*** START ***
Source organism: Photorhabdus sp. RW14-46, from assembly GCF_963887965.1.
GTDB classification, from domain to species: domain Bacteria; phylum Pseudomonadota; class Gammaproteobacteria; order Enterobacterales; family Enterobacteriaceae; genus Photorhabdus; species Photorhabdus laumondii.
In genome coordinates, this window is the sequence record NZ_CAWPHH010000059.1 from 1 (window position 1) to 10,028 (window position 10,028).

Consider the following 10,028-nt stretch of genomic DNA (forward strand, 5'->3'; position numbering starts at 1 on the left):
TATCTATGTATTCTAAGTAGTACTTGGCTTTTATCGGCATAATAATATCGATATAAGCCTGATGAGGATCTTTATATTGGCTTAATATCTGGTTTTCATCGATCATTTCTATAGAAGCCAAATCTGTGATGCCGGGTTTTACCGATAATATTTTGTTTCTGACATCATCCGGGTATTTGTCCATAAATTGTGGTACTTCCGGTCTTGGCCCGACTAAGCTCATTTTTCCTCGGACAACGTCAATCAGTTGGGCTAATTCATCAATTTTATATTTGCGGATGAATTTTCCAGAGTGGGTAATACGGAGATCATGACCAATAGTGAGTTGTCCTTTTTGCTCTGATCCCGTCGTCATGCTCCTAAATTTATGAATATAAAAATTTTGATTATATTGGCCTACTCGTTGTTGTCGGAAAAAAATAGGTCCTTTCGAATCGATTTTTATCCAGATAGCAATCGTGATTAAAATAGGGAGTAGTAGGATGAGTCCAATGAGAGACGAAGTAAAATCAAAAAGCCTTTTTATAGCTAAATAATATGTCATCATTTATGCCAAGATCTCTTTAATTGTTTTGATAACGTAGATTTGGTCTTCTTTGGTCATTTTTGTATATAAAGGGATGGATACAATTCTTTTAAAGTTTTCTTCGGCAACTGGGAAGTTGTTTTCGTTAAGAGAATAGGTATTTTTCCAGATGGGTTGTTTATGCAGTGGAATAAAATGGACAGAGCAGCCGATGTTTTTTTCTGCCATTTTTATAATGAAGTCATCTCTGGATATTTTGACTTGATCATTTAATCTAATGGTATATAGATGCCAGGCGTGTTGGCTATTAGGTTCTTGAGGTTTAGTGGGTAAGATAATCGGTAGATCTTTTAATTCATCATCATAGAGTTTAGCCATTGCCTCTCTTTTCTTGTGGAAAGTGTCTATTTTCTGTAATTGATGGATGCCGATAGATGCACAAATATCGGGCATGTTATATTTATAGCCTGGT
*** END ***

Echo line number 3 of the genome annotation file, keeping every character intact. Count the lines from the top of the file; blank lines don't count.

In genome coordinates, this window is the sequence record NZ_CAWPHH010000059.1 from 1 (window position 1) to 10,028 (window position 10,028).